Matt Groening is the one wearing glasses
Photo: Michael Buckner (Getty Images)

The pointed and poignant commentary offered by stand-up comic Hari Kondabolu in his truTV documentary, The Problem With Apu, has elicited varied responses from the makers and one of the stars of The Simpsons. In his film, Kondabolu impaneled other Indian-American actors and comedians to explore the reductive characterization of Apu Nahasapeemapetilon, and how it’s undermined an already underrepresented group. This was five years after he first called out the makers of the animated sitcom, as well as actor Hank Azaria, who’s voiced Apu for nearly three decades now, doing what Kondabolu has called “an impression of a white guy doing an impression of a white guy making fun of my father.”

Though he declined to participate in the documentary, Azaria was the first person involved with the Simpsons to respond directly to the criticism—back in January, he said that while the exact course of action wasn’t “up to [him,” the show would eventually “definitely address, maybe publicly, certainly creatively within the context of the show what they want to do, if anything, with the character.” Okay, so maybe that wasn’t all that candid. But we didn’t have to wait long before The Simpsons aired “No Good Read Goes Unpunished,” which didn’t address Kondabolu’s misgivings, or those of anyone else who believes the show could do better than this caricature, but did find a way to turn Lisa Simpson against her own characterization.

Setting aside the question of who the hell ever “applauded” Apu’s “thank you, come again”s, the episode, written by Jeff Westbrook, only succeeded in stoking Kondabolu’s ire further.

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Showrunner Al Jean initially responded by retweeting Twitter users who think Kondabolu and the other prominent performers featured in the documentary—including Kal Penn, Aparna Nancherla, and Hasan Minhaj—are getting way too worked up about such inconsequential things as human dignity. Then, perhaps sensing that those endorsements weren’t going over well, Jean stated the show would “try to find an answer that is popular & more important right.” Given that this is what the show came up with on its second try (the first being “Much Apu About Something”), we’re not feeling too optimistic.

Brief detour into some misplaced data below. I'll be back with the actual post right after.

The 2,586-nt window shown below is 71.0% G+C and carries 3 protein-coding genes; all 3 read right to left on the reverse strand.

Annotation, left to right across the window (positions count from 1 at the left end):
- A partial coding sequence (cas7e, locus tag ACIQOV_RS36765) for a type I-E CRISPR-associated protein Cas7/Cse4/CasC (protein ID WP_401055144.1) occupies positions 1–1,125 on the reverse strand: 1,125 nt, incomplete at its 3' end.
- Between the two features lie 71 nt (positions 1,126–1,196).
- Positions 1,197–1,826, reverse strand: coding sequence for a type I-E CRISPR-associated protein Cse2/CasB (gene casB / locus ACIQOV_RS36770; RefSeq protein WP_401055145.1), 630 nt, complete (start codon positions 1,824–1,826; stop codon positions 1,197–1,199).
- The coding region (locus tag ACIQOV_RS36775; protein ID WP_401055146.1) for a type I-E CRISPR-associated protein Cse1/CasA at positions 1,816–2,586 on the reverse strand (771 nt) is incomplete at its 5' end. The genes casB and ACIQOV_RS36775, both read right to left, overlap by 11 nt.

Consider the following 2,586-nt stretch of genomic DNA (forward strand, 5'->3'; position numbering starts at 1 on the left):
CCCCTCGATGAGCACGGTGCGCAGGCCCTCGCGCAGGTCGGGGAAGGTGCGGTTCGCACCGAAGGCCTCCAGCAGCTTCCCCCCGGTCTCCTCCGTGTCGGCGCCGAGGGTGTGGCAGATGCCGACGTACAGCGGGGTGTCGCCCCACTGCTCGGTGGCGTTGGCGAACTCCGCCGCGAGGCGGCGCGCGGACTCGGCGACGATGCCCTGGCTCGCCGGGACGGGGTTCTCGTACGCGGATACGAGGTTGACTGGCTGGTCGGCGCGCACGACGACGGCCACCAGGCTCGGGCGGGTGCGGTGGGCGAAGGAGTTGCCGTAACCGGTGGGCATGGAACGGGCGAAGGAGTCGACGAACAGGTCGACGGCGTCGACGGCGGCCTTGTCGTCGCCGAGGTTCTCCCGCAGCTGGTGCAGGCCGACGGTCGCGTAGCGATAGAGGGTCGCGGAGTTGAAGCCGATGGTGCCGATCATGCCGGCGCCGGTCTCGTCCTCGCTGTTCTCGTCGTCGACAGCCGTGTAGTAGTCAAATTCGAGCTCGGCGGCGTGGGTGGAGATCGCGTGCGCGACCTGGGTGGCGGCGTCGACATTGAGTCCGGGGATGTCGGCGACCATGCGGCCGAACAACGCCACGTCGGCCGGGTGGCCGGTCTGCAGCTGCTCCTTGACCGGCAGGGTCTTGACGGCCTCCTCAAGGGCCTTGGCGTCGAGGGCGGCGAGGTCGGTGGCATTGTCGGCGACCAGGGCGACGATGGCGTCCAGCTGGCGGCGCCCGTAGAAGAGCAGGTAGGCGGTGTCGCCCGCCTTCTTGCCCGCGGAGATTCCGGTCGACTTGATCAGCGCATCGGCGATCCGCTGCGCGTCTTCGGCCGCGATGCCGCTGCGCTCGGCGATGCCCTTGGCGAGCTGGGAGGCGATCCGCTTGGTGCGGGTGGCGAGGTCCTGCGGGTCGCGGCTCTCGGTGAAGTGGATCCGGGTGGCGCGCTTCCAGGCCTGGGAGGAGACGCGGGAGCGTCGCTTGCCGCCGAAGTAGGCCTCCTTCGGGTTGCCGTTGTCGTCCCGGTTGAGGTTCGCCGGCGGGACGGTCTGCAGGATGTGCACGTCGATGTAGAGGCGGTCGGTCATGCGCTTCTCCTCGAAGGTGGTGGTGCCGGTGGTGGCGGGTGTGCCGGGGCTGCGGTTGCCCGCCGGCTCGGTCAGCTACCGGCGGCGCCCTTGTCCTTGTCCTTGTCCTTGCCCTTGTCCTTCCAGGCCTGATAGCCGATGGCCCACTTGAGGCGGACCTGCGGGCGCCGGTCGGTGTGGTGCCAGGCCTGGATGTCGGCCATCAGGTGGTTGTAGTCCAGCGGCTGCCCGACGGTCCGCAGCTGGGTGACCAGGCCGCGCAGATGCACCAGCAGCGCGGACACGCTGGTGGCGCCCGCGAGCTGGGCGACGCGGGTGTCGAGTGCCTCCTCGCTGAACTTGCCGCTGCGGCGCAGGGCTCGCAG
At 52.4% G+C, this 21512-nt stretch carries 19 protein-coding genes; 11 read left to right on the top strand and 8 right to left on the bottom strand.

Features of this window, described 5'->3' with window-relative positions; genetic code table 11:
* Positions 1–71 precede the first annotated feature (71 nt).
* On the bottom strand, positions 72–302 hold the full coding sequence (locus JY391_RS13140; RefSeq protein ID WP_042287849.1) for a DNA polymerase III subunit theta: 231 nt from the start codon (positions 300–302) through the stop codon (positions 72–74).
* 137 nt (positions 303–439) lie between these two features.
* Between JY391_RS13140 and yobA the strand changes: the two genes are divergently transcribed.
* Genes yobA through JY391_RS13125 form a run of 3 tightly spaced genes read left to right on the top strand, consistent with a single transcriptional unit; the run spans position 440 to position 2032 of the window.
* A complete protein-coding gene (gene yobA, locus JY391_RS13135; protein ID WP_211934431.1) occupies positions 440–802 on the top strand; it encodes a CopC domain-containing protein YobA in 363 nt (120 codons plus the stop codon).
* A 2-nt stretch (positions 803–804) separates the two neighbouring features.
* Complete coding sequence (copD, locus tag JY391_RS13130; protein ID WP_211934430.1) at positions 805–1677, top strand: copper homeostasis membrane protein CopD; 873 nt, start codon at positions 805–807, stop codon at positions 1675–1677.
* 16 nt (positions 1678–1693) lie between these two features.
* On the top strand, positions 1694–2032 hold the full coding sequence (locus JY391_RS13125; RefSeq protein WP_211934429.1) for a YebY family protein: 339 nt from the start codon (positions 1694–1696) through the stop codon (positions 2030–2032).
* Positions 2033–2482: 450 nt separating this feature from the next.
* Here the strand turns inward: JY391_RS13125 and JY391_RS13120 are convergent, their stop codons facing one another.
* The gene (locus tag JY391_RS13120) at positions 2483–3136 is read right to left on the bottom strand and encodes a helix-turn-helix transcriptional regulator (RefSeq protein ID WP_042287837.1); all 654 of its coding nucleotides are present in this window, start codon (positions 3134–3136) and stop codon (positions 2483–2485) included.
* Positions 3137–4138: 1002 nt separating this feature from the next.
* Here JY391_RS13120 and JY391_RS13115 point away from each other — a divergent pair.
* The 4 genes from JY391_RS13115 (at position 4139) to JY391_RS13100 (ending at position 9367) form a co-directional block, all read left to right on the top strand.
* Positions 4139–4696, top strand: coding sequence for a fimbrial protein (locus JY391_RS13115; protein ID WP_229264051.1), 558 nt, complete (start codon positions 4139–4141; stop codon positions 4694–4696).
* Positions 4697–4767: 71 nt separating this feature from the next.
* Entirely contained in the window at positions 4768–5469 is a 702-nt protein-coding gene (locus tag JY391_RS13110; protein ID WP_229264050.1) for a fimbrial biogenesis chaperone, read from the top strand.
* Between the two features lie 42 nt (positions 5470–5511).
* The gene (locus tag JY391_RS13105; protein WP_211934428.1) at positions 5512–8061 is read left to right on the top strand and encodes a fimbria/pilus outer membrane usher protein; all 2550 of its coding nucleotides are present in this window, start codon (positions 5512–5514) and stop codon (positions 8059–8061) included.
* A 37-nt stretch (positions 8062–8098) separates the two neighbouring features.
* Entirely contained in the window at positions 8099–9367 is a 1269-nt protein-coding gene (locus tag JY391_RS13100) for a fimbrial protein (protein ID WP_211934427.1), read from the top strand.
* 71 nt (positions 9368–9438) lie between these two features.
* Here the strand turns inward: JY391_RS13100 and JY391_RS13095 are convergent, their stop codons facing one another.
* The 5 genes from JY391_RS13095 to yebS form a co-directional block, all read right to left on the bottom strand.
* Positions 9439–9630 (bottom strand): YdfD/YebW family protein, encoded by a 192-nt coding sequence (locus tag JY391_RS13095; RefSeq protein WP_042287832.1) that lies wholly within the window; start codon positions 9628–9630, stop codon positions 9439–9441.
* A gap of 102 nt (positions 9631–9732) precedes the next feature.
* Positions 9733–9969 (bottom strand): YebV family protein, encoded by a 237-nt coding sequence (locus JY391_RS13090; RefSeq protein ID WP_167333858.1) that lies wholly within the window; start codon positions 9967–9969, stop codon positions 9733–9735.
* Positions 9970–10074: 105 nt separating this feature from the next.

The latest person to weigh in on the debacle is none other than the show’s creator, Matt Groening. While discussing the show’s latest milestone (most episodes for a primetime scripted series) with USA Today, Groening was asked about the criticism that Apu’s an outdated stereotype. He briefly lamented that kids these days are just so sensitive, saying “I’m proud of what we do on the show. And I think it’s a time in our culture where people love to pretend they’re offended,” which conveniently ignores the fact that Kondabolu and many other critics of Apu say they’ve always felt this way watching the show—it’s just that now, they have some standing from which to critique Groening and the other writers’ approach.

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When asked if the series would follow up on the episode’s promise to maybe, one day tackle the subject again, Groening said, “We’ll let the show speak for itself.” For his part, Azaria said he felt let down by the show’s response, and that hiring writers of color and/or recasting Apu is “the right thing to do.” As for what the new Apu might look or sound like, producer Adi Shankar is currently crowdsourcing a “spec screenplay” that would introduce a more accurate and nuanced Mr. Nahasapeemapetilon. Speaking with Indiewire, Shankar says Apu isn’t even an accurate reflection of Indian-Americans; if there is a stereotype, it should be informed by the fact that they’re “smart people, leaders in tech, the CEO of Microsoft, CEO of Google. We’re high achievers and we are that because to immigrate here from India there were so many restrictions literally only the best of the best and the brightest of the brightest were allowed to come over to this land of opportunity.”

As Shankar puts it, “[Apu] is an inaccurate, fabricated archetype that was created by The Simpsons and carved into the American conscientiousness through blunt force over 30 years.” So he’s now taking submissions for a spec script that “in a clever way subverts [Apu], pivots him, writes him out, or evolves him in a way that takes a creation that was the byproduct of a predominately Harvard-educated white male writers’ room and transforms it into a fresh, funny and realistic portrayal of Indians in America.” Shankar says he’ll personally deliver the winning script to the Simpsons’ writers room; if the team rejects it, he’ll “finance the winning script and produce it as a fan film for his Bootleg Universe.”